Rates of carbonate cementation associated with sulphate reduction in DSDP/ODP sediments; implications for the formation of concretions

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doi: 10.1016/j.chemgeo.2004.06.020
Author(s): Raiswell, R.; Fisher, Q. J.
Author Affiliation(s): Primary:
University of Leeds, School of Earth Sciences, Leeds, United Kingdom
Volume Title: Chemical Geology
Source: Chemical Geology, 211(1-2), p.71-85. Publisher: Elsevier, Amsterdam, Netherlands. ISSN: 0009-2541 CODEN: CHGEAD
Note: In English. 61 refs.; illus., incl. 2 tables
Summary: DSDP/ODP porewater profiles in organic carbon-bearing (<5% org. C) sediments commonly show decreases in Ca2+ concentrations and increases in alkalinity over depths where sulphate is being removed by microbial reduction. These Ca2+ depletion profiles represent the combined effect of diffusion, advection and reaction (addition by ion exchange and removal by precipitation mainly as CaCO3 and/or dolomite). A diagenetic model has been used to estimate the rate constant (k) for Ca2+ removal by precipitation during sulphate depletion over depths of 15-150 m, assuming first order kinetics. The rate constants for Ca2+ removal range from 10-14 to 10-11 s-1 in 19 DSDP/ODP sediments, which span a range of bottom water temperatures (0-10°C), lithologies (calcareous to clastic) and sedimentation rates (0.001-0.4 cm year-1). Values of k correlate with sedimentation rate (ω) such that log k = 1.16 log ω-10.3, indicating that faster rates of Ca2+ removal occur at higher sedimentation rates where there are also higher degrees of saturation with respect to CaCO3 and dolomite. Depth-integrated masses of Ca2+ removed (<100 µmol cm-2) during sulphate depletion over these depth ranges are equivalent to a dispersed phase of approximately 1.5 wt.% CaCO3 or 3 wt.% dolomite in a compacted sediment. The complete occlusion of sediment porosity observed in concretions with isotopic signatures suggesting carbonate sourced from sulphate reduction therefore requires more time (a depositional hiatus), more rapid sulphate reduction (possibly by anaerobic methane oxidation) and/or the continued transport of isotopically light carbonate to the concretion site after sulphate reduction has ceased. Abstract Copyright (2004) Elsevier, B.V.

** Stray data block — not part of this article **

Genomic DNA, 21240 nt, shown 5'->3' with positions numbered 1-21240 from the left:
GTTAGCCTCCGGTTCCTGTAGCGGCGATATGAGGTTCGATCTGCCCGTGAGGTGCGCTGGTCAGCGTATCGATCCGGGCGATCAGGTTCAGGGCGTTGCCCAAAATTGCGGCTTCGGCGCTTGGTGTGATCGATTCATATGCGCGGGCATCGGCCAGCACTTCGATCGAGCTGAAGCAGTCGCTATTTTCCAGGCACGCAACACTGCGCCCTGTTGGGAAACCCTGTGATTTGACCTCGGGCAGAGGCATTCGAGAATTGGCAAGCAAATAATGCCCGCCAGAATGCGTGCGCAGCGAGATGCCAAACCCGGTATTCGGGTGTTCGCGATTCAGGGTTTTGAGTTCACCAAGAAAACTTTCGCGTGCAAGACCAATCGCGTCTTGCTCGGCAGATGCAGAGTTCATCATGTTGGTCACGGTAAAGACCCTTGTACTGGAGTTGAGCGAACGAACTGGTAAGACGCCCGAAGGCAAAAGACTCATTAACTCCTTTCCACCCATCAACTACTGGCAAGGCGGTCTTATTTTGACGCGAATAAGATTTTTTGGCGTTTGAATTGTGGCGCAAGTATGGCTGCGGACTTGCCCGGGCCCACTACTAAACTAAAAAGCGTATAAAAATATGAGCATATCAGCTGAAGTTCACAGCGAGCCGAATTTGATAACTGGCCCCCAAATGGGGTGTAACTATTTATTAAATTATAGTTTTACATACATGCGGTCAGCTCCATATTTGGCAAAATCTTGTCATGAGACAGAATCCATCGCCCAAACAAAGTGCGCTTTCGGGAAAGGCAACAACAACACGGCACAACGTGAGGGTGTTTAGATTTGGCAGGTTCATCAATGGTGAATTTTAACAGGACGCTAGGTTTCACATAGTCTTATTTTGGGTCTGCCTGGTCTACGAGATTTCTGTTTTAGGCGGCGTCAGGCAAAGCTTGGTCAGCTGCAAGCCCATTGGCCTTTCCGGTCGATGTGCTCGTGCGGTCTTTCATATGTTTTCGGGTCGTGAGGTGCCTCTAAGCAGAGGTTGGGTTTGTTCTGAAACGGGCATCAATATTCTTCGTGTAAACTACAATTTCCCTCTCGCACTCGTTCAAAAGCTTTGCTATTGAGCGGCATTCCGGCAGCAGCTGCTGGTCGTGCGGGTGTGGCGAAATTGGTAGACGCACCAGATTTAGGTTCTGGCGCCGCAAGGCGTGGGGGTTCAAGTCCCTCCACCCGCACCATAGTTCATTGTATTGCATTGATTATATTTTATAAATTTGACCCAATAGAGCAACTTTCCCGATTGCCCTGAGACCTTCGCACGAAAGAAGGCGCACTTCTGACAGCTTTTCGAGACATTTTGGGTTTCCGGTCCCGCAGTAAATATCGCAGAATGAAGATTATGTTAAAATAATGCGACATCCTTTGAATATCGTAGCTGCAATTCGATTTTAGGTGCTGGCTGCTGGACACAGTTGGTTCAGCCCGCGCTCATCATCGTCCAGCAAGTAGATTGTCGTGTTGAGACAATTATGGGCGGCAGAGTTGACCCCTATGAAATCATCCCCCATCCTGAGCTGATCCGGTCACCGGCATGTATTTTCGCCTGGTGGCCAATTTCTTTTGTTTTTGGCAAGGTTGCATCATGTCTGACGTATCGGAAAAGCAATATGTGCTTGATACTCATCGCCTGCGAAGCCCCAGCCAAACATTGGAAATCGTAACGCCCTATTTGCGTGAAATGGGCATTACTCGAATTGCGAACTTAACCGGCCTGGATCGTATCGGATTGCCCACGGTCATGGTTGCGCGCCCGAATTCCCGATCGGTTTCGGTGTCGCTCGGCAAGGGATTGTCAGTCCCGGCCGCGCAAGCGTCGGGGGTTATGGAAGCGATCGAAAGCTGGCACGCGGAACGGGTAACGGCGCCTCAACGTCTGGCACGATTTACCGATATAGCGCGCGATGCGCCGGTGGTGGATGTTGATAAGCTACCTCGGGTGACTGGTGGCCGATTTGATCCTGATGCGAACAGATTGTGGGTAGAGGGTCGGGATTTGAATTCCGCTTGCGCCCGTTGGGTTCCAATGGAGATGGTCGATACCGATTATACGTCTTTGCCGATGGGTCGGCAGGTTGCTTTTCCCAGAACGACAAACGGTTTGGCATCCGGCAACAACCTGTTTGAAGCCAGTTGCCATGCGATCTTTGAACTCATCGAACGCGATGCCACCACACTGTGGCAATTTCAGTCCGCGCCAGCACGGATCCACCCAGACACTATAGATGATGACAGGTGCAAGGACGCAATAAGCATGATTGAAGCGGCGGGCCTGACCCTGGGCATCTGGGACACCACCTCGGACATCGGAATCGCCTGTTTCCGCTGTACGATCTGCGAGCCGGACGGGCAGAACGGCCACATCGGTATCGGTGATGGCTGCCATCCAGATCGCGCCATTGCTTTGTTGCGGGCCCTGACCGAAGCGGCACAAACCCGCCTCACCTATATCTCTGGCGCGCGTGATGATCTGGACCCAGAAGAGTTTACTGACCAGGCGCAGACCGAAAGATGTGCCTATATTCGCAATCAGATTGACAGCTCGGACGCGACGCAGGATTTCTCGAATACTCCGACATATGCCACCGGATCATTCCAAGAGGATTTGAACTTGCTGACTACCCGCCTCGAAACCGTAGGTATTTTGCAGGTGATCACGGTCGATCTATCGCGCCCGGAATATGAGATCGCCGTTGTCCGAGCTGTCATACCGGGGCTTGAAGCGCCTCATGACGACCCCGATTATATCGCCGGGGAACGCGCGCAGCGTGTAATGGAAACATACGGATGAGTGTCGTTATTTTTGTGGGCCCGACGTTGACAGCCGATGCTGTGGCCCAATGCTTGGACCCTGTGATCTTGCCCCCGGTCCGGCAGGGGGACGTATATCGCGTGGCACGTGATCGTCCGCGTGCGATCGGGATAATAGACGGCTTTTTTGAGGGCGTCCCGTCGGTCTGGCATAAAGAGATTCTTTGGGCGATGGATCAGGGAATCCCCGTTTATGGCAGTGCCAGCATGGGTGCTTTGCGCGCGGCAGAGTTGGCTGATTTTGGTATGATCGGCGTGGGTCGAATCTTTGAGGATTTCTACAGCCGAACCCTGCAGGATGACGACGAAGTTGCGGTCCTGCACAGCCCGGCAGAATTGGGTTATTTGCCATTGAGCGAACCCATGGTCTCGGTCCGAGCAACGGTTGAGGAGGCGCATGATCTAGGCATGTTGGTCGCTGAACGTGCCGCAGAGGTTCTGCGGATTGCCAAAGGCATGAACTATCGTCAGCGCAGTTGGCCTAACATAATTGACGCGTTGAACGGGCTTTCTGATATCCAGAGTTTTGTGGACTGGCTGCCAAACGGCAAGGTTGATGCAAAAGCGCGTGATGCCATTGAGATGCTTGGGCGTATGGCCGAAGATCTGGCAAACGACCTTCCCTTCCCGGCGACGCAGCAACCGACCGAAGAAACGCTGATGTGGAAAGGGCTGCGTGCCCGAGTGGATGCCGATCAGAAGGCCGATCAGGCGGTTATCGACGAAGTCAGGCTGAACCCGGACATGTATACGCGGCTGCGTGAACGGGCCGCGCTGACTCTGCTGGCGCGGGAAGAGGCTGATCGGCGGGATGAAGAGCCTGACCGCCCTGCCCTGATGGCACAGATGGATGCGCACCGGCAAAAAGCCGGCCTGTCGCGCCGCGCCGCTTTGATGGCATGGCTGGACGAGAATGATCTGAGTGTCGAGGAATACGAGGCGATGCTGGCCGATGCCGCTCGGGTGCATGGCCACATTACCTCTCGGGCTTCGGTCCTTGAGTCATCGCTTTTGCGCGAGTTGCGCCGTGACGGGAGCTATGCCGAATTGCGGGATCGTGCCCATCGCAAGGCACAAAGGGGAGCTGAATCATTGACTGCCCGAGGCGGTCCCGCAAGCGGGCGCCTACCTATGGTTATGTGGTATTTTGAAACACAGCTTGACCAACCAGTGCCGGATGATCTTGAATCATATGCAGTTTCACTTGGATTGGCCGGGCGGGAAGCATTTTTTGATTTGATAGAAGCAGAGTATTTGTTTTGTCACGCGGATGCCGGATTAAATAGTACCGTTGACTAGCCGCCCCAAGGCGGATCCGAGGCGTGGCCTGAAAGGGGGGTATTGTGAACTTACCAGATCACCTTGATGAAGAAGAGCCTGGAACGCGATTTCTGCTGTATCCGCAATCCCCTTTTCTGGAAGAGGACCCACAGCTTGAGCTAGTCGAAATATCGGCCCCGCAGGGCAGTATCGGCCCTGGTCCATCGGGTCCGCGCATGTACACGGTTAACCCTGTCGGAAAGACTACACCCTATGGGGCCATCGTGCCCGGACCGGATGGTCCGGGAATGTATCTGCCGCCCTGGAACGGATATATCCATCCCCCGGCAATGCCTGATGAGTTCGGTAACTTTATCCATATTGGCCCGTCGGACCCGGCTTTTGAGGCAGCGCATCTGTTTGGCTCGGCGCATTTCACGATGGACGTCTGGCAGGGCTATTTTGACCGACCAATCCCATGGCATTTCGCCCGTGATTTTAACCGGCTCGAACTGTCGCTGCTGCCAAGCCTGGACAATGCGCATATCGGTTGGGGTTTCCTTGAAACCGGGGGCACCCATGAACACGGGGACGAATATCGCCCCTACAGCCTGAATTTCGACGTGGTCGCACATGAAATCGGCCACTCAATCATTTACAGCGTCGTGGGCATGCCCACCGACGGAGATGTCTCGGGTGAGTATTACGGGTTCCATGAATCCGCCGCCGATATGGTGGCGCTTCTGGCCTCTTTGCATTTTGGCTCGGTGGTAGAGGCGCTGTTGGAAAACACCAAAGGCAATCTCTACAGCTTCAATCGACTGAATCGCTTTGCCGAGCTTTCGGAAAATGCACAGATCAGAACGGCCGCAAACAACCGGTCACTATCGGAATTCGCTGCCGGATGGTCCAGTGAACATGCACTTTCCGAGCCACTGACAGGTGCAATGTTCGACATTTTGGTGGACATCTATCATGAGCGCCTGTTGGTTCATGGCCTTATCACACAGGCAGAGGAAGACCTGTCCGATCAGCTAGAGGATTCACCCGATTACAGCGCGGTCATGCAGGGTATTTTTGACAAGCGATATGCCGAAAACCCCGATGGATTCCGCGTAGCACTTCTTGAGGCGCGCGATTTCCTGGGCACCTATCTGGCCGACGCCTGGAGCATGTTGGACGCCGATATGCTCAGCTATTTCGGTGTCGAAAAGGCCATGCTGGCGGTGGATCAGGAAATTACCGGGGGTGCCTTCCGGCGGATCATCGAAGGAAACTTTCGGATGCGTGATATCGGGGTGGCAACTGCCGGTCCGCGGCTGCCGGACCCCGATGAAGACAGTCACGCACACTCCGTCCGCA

Year of Publication: 2004
Research Program: DSDP Deep Sea Drilling Project
ODP Ocean Drilling Program
Key Words: 06 Petrology, Sedimentary; 07 Marine Geology and Oceanography; Algae; Amazon Fan; Arabian Sea; Arctic Ocean; Atlantic Ocean; Blake-Bahama Outer Ridge; Carbonate sediments; Carbonates; Cementation; Cenozoic; Chemical reactions; Concretions; Coral Sea; Deep Sea Drilling Project; Diagenesis; Diatoms; Diffusion; East Pacific; Foraminifera; Genesis; Great Barrier Reef; Guaymas Basin; Gulf of California; Indian Ocean; Invertebrata; Japan Sea; Kinetics; Marine geology; Marine sediments; Mathematical methods; Microfossils; Middle America Trench; Nannofossils; Nodules; North Atlantic; North Pacific; Northeast Pacific; Northwest Pacific; Ocean Drilling Program; Oki Ridge; Pacific Ocean; Plantae; Porosity; Protista; Quaternary; Reduction; Secondary structures; Sedimentary structures; Sedimentation; Sedimentation rates; Sediments; South Pacific; Southwest Pacific; Sulfates; West Pacific; Yermak Plateau
Record ID: 2005028422
Copyright Information: GeoRef, Copyright 2017 American Geosciences Institute. Reference includes data from CAPCAS, Elsevier Scientific Publishers, Amsterdam, Netherlands

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